Nothing brings consensus like a crisis. During Toledo’s recent drinking-water ban, conflicting ideas about how to test for toxins caused confusion for decision-makers. That problem sparked rare, swift action by multiple layers of government, to create a uniform, statewide protocol. Ideastream’s Joanna Richards reports.
When Toledo’s internal water sample testing revealed potentially dangerous levels of microcystin, the city issued the ban on drinking it, and notified the state’s Environmental Protection Agency. Then the city and the EPA began sending out a series of water samples to five different labs, all with different testing procedures.
"Some of the test methods were showing that there was nothing in the water. Some of the test methods were showing that there was a level above the World Health Organization recommended limit for drinking water," said Brenda Snyder, chief chemist for Toledo’s Water Division. She said city officials made the right decision by erring on the side of public health throughout the crisis.
Snyder said testing for microcystin has only recently moved out of the most sophisticated research labs and into those of municipal water systems like Toledo’s. Over the past 10 years, testing has gotten better, with results available in hours, rather than days. But, "The scientific community does not yet have an easy, simple, easily verifiable, robust test."
The way water samples are processed, the equipment that’s used and how the operator is trained can all impact results, Snyder said.
That poses problems for decision-makers in a crisis. In Toledo, they cast the broadest net possible, then went with the most conservative course of action. And during that flurry of activity, the local, state and federal officials involved – all with different views on which testing methods were best – sat down and hashed out a way forward.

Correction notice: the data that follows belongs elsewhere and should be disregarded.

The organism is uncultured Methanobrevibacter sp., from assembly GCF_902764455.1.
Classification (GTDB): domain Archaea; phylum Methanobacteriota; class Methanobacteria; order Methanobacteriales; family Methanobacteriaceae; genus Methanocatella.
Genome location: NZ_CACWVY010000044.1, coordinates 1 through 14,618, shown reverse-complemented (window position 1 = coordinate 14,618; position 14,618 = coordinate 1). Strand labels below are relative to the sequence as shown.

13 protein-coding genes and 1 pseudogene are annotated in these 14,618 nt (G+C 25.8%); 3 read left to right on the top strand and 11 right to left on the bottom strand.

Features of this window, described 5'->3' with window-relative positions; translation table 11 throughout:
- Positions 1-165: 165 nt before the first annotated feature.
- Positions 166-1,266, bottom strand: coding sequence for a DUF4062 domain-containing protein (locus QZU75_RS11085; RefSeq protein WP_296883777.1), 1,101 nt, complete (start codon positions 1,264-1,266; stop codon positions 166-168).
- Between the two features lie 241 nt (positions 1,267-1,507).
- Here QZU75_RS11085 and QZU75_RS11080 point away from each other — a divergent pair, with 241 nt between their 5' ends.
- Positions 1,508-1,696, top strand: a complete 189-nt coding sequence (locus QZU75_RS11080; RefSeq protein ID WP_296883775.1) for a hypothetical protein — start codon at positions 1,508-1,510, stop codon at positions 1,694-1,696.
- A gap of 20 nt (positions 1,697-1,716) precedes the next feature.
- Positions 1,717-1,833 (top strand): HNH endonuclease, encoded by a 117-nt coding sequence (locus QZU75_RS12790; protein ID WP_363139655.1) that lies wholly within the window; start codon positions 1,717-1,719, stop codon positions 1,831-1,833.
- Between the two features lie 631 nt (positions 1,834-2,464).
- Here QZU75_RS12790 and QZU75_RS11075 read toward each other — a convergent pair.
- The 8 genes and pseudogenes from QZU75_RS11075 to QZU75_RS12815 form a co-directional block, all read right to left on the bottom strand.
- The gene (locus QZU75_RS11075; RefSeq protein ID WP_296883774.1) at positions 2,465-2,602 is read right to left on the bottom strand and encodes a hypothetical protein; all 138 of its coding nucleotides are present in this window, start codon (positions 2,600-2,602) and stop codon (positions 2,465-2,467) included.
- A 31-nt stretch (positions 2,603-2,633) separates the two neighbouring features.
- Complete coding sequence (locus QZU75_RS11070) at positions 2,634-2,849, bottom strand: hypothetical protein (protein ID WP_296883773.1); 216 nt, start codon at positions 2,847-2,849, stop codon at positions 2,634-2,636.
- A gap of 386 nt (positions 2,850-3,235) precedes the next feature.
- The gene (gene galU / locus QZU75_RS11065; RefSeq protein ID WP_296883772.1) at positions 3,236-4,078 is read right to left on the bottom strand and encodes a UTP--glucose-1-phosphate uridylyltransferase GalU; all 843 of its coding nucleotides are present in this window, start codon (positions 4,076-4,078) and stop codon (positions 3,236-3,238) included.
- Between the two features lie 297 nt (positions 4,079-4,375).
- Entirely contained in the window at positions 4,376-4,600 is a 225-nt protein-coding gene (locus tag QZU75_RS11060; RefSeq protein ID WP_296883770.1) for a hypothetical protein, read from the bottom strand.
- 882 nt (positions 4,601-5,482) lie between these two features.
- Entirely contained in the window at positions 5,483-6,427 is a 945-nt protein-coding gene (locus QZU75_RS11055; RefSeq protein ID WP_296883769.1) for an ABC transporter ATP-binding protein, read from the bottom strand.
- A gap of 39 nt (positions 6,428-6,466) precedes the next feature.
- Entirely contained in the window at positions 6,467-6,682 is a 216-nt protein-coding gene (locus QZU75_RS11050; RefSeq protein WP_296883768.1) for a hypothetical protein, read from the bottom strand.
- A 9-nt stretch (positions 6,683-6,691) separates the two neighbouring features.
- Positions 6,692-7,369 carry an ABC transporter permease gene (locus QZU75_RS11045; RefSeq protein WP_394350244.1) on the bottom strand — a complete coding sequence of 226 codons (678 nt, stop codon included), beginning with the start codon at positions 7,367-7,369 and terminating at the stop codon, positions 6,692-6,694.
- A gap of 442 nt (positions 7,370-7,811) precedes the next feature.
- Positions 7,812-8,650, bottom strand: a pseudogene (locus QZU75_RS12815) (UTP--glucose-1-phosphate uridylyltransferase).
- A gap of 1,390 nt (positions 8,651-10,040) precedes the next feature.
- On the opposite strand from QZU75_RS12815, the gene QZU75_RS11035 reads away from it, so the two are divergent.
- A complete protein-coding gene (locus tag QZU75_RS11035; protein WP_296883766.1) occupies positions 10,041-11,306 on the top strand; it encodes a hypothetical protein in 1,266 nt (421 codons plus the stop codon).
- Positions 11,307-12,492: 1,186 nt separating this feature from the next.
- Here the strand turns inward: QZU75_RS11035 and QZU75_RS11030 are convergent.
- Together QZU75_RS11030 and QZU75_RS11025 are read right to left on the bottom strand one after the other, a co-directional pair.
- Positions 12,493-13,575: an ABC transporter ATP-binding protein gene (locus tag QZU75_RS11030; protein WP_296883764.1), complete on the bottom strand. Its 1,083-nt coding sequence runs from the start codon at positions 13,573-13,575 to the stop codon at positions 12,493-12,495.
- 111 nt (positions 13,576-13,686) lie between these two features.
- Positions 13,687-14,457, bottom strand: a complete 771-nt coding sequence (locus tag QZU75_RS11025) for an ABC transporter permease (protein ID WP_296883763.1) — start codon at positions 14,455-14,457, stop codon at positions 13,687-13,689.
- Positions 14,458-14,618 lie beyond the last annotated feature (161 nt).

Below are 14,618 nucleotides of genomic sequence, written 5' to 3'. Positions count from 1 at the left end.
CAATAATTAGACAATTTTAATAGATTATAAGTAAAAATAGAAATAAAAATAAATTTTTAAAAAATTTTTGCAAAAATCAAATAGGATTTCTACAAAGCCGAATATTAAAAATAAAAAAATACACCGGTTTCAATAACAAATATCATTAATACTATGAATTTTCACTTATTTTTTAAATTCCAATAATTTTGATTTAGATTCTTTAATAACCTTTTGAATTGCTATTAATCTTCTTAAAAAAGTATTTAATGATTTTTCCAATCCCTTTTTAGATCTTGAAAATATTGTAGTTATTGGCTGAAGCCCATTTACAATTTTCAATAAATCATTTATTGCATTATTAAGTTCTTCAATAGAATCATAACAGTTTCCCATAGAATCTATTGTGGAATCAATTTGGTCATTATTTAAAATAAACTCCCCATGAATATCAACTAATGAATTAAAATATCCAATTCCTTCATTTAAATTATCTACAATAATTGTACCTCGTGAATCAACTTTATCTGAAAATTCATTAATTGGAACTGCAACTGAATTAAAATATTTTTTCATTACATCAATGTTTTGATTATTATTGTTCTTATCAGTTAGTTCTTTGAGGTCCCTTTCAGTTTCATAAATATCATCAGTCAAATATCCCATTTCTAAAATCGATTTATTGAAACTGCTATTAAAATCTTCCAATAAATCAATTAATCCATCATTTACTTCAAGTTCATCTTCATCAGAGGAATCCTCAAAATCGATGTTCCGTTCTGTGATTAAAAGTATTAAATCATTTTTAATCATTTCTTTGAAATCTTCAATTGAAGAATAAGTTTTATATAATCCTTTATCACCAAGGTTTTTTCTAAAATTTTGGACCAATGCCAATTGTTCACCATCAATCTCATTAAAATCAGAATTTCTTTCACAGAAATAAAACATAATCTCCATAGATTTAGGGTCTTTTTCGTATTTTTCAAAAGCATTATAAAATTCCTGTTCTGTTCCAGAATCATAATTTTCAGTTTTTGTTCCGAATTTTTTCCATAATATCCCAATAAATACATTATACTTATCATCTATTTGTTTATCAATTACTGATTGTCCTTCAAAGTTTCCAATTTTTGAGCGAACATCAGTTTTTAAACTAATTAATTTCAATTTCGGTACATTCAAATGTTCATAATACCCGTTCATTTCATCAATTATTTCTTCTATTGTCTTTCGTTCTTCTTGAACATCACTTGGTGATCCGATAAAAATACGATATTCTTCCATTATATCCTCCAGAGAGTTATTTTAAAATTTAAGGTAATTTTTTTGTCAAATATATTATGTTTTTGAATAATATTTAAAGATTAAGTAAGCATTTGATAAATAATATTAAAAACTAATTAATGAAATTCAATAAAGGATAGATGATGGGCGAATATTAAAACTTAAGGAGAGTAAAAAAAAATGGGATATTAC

That written protocol for how testing would be conducted is now in the hands of every public water system in Ohio, "so that everybody is doing it consistently," said Craig Butler, head of Ohio EPA. He said the method everyone ultimately agreed on was the one least likely to give a false negative result – to say toxin levels are lower than they really are.
Snyder said it’s the same test that had been showing unsafe levels of toxins when other tests weren’t.
She said all the current testing methods are imperfect. And as algae blooms become more of a threat to drinking water, there’s an urgent need to improve them.
No one knows exactly what the toxin levels were in Toledo. But "I plan on keeping some of the samples that we pulled from this weekend in a freezer," Snyder said. She hopes one day, with better testing, there will be an answer.
Meanwhile, officials who struggled with the testing confusion are pushing the federal government for guidance. There’s no national standard on safe levels of microcystin. In Toledo, officials used the World Health Organization’s 1 part per billion recommended maximum.
The U.S. EPA has said it will release its own recommended limit late this year or early next year. But state EPA chief Craig Butler said it’s needed sooner.
"I’ve talked to the national administrator of EPA and her senior staff in the last couple of days, saying, ‘I know you’re working on this, but this is a clear example of why we need to accelerate that research,'" he said.
Officials now seem to agree on the best methodology for testing for microcystin, Butler said. Now they need a firm consensus on how much is safe.